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The New USTA Dream Facility in Orlando

It’s a tennis facility like no other, the kind that will draw thousands of players and fans, and might even convince a few to move here, too

A Place Like No Other.

It’s a tennis facility like no other, the kind that will draw thousands of players and fans, and might even convince a few to move here, too. The United States Tennis Association and the Tavistock Group are working together to build the ultimate facility that practically deserves its own zip code.

Built on 63 acres in Lake Nona, just down the road from Medical City, the $60 million project will be known as the USTA National Campus and is being billed as the new home for American tennis. It will feature 102 courts of various surfaces and sizes, not to mention a dormitory for players, offices, fitness spaces, training and locker rooms. It is designed to help grow the game from the youth and recreation level all the way through the professional side of the game.

“It’s been thought through very strategically of how this is going to work as a (tennis) center,” said Virgil Christian, the USTA’s senior director, market/facility development and collegiate tennis. “It’s going to touch a lot of different demographics, a lot of different folks.”

USTA National Campus – Orlando, FL – Opening In 2016

Expected to open in late 2016, the facility has already booked more than 60 events for 2017 involving 25,000 players, and there is plenty more to come down the road, including possible international friendlies between the United States and other countries.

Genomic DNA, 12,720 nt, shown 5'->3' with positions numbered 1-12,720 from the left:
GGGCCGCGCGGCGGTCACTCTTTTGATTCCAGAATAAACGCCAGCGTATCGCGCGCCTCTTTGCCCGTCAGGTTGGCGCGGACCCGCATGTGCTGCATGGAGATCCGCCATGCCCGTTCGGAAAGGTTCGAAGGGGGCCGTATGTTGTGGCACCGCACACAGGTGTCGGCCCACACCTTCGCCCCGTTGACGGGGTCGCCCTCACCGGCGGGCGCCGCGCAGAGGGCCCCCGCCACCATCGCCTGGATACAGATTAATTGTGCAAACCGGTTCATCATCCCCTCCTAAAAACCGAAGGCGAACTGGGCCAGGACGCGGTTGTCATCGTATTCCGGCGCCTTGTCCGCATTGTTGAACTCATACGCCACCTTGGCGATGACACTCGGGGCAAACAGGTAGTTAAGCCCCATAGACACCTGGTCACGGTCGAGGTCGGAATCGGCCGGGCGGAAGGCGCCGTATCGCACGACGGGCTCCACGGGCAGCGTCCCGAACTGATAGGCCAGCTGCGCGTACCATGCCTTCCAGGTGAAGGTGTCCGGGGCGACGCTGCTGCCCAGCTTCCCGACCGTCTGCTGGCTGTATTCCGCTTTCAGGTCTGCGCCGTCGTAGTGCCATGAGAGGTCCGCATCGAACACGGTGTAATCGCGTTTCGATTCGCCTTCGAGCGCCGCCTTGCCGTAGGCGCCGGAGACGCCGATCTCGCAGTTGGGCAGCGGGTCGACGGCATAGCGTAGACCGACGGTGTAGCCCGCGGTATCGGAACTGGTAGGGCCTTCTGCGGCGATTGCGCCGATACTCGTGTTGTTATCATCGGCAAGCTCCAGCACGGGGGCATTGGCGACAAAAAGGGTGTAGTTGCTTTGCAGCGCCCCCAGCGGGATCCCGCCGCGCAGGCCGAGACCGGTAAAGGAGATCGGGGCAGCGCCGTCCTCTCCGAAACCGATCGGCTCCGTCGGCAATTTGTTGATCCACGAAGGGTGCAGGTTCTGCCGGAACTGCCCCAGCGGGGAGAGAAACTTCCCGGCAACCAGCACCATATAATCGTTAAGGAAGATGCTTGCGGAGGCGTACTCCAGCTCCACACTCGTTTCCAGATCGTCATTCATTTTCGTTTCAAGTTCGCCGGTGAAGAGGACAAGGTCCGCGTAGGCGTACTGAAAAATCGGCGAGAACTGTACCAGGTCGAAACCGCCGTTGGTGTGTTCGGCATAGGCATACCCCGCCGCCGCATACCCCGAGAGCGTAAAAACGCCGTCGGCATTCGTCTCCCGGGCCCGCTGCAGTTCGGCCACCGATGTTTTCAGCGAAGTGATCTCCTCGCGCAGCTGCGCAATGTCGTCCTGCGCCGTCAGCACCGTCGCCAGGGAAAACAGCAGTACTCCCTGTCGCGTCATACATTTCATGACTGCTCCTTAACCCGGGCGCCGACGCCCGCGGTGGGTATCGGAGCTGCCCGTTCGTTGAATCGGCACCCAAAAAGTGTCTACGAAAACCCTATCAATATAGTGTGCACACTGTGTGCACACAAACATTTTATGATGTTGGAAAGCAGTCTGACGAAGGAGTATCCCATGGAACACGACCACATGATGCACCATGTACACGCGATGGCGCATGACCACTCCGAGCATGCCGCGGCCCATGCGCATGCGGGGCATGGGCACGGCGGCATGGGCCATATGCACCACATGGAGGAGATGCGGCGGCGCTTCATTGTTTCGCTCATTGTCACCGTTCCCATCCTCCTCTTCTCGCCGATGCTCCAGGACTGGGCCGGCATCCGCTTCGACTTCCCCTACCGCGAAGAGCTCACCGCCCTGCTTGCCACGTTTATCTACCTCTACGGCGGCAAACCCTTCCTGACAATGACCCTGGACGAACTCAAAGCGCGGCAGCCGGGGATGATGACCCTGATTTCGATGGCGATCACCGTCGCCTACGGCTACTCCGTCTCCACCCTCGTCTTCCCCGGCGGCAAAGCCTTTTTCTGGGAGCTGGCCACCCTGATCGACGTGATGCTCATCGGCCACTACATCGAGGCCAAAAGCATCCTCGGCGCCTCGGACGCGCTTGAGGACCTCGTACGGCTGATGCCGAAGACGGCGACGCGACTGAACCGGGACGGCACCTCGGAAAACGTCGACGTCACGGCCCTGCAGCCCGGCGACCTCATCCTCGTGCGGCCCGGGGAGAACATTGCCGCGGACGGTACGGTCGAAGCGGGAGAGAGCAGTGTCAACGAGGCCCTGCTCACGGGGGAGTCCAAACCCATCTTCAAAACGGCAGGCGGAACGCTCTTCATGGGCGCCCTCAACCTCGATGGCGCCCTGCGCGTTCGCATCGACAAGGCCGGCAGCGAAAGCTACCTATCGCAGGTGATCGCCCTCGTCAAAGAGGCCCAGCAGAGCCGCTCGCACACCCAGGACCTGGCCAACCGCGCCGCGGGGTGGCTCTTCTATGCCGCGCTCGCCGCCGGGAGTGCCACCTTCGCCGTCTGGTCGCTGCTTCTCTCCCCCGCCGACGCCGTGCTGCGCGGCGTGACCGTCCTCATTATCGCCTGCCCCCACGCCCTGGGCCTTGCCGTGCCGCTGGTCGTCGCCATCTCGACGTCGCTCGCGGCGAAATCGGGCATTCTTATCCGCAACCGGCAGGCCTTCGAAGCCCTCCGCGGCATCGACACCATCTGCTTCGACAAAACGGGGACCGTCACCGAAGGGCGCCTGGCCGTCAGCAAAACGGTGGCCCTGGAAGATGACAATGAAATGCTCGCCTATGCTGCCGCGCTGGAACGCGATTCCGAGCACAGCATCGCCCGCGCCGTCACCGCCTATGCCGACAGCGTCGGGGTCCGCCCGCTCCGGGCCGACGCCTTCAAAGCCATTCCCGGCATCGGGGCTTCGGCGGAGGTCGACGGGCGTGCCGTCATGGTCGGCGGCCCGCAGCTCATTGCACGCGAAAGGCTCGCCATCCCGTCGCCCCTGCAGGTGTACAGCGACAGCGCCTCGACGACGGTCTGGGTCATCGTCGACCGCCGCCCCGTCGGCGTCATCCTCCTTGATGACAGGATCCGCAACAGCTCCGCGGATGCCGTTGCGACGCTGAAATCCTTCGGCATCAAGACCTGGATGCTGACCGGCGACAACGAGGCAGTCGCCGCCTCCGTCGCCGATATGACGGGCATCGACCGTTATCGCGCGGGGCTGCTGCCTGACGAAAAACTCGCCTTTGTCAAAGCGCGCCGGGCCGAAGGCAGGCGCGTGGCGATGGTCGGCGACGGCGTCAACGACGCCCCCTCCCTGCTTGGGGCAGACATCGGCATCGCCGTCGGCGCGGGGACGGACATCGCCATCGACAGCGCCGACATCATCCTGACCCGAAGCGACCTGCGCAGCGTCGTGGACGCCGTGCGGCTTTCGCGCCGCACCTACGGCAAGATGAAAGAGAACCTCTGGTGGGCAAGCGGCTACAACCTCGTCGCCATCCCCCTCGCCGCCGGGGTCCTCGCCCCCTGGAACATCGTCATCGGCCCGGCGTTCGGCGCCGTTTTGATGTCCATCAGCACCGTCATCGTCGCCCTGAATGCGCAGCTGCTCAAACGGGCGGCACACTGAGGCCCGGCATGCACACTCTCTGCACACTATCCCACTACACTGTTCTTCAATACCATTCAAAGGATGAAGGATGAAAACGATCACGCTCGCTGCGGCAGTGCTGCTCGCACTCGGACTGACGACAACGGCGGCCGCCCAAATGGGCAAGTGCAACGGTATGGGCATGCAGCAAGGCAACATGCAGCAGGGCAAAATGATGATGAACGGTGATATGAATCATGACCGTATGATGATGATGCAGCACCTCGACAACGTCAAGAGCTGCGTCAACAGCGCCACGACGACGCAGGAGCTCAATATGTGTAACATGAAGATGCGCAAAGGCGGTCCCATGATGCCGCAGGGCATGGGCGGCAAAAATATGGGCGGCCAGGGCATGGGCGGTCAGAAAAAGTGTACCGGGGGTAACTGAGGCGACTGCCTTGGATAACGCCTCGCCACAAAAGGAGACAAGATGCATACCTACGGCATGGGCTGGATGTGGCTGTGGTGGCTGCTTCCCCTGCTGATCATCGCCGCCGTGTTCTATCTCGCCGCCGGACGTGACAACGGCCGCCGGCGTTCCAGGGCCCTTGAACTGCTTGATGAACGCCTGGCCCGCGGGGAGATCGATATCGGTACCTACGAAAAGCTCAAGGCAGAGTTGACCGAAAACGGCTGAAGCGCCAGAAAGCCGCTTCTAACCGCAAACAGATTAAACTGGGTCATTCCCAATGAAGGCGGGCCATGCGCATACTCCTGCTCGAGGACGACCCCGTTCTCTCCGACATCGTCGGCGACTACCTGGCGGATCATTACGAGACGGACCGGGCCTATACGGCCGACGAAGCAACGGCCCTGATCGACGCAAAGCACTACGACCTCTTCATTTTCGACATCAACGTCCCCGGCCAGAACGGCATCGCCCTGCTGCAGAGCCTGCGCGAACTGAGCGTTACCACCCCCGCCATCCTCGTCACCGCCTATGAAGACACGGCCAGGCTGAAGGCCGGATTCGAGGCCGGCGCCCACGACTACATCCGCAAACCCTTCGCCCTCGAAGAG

“We’re very fortunate,” Christian said. “People know about it. They want to come here. They want to see it. They want to play here. Nothing like this has ever been done before. Folks are excited about trying to get in. Booking Orlando is an easy sell. There’s a reason why Orlando was chosen. It’s just has everything, and quite honestly – in my mind – it’s the next rising city. People want to be a part of that. It’s already a very tourism driven and very exciting place. But what we see is that this is the next great American city. There is something really special happening here and it’s translating into all these people across the country saying ‘Hey, we want to do our events here.’”

Being able to host tournaments and events will no doubt represent a financial boom to the Orlando area, but for local players who want a piece of the action, don’t worry, you won’t be left out.

The MidAtlantic Intermediate team poses for photos during the 2015 USTA Junior Team Tennis 18 and Under National Championships in Cayce, South Carolina

Diverse Offerings at the USTA National Campus – Orlando, FL 

The USTA National Campus will be a public facility with room for local families, local tennis leagues and kids wanting to learn the sport.

The facility will be broken down into a number of areas.

  • Tournament and league: There will be 24 Har-Tru green clay courts and 16 Plexicushion hard courts along with two player pavilions and a tournament administration office that will include trainer rooms, a stringer area, player lounge and public restrooms.
  • Collegiate tennis: The UCF men’s and women’s teams will play home matches there with 12 Plexicushion hard courts and one future tournament show court. There will be high mast lighting for televised events and elevated seating for 1,200 with additional seating on the north and south ends. This will also include a two-story pavilion with concessions, a public restroom, team locker rooms and an area for trainers and officials.
  • Team USA: Eight DecoTurf hard courts and eight clay courts will be used by the 17 USTA Sections from throughout the country – including Florida – along with coaches and their players to work with USTA Player Development.